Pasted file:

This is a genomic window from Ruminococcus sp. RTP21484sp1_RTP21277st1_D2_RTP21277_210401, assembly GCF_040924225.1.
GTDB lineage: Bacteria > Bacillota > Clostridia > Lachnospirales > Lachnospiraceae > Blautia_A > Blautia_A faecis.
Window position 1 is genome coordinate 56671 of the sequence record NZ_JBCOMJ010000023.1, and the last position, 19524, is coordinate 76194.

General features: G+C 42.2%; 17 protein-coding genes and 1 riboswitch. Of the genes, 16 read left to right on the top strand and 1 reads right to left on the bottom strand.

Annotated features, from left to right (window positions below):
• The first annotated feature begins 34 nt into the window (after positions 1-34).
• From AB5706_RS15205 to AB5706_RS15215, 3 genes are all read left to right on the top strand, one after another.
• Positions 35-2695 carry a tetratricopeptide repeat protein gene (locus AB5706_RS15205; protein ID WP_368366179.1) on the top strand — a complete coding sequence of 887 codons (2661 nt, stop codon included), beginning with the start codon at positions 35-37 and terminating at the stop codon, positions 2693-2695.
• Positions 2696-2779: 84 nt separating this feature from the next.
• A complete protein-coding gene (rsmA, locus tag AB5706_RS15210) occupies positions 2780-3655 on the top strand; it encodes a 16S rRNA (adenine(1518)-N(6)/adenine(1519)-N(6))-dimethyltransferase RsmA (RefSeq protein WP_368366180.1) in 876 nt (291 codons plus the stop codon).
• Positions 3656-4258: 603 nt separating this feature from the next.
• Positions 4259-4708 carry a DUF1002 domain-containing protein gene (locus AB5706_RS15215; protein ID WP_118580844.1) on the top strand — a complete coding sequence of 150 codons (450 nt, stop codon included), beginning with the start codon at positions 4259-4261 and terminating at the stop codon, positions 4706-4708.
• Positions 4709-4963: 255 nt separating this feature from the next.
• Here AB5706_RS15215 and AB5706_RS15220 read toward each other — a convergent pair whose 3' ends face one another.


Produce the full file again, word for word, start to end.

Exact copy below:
This is a genomic window from Ruminococcus sp. RTP21484sp1_RTP21277st1_D2_RTP21277_210401, assembly GCF_040924225.1.
GTDB lineage: Bacteria > Bacillota > Clostridia > Lachnospirales > Lachnospiraceae > Blautia_A > Blautia_A faecis.
Window position 1 is genome coordinate 56671 of the sequence record NZ_JBCOMJ010000023.1, and the last position, 19524, is coordinate 76194.

General features: G+C 42.2%; 17 protein-coding genes and 1 riboswitch. Of the genes, 16 read left to right on the top strand and 1 reads right to left on the bottom strand.

Annotated features, from left to right (window positions below):
• The first annotated feature begins 34 nt into the window (after positions 1-34).
• From AB5706_RS15205 to AB5706_RS15215, 3 genes are all read left to right on the top strand, one after another.
• Positions 35-2695 carry a tetratricopeptide repeat protein gene (locus AB5706_RS15205; protein ID WP_368366179.1) on the top strand — a complete coding sequence of 887 codons (2661 nt, stop codon included), beginning with the start codon at positions 35-37 and terminating at the stop codon, positions 2693-2695.
• Positions 2696-2779: 84 nt separating this feature from the next.
• A complete protein-coding gene (rsmA, locus tag AB5706_RS15210) occupies positions 2780-3655 on the top strand; it encodes a 16S rRNA (adenine(1518)-N(6)/adenine(1519)-N(6))-dimethyltransferase RsmA (RefSeq protein WP_368366180.1) in 876 nt (291 codons plus the stop codon).
• Positions 3656-4258: 603 nt separating this feature from the next.
• Positions 4259-4708 carry a DUF1002 domain-containing protein gene (locus AB5706_RS15215; protein ID WP_118580844.1) on the top strand — a complete coding sequence of 150 codons (450 nt, stop codon included), beginning with the start codon at positions 4259-4261 and terminating at the stop codon, positions 4706-4708.
• Positions 4709-4963: 255 nt separating this feature from the next.
• Here AB5706_RS15215 and AB5706_RS15220 read toward each other — a convergent pair whose 3' ends face one another.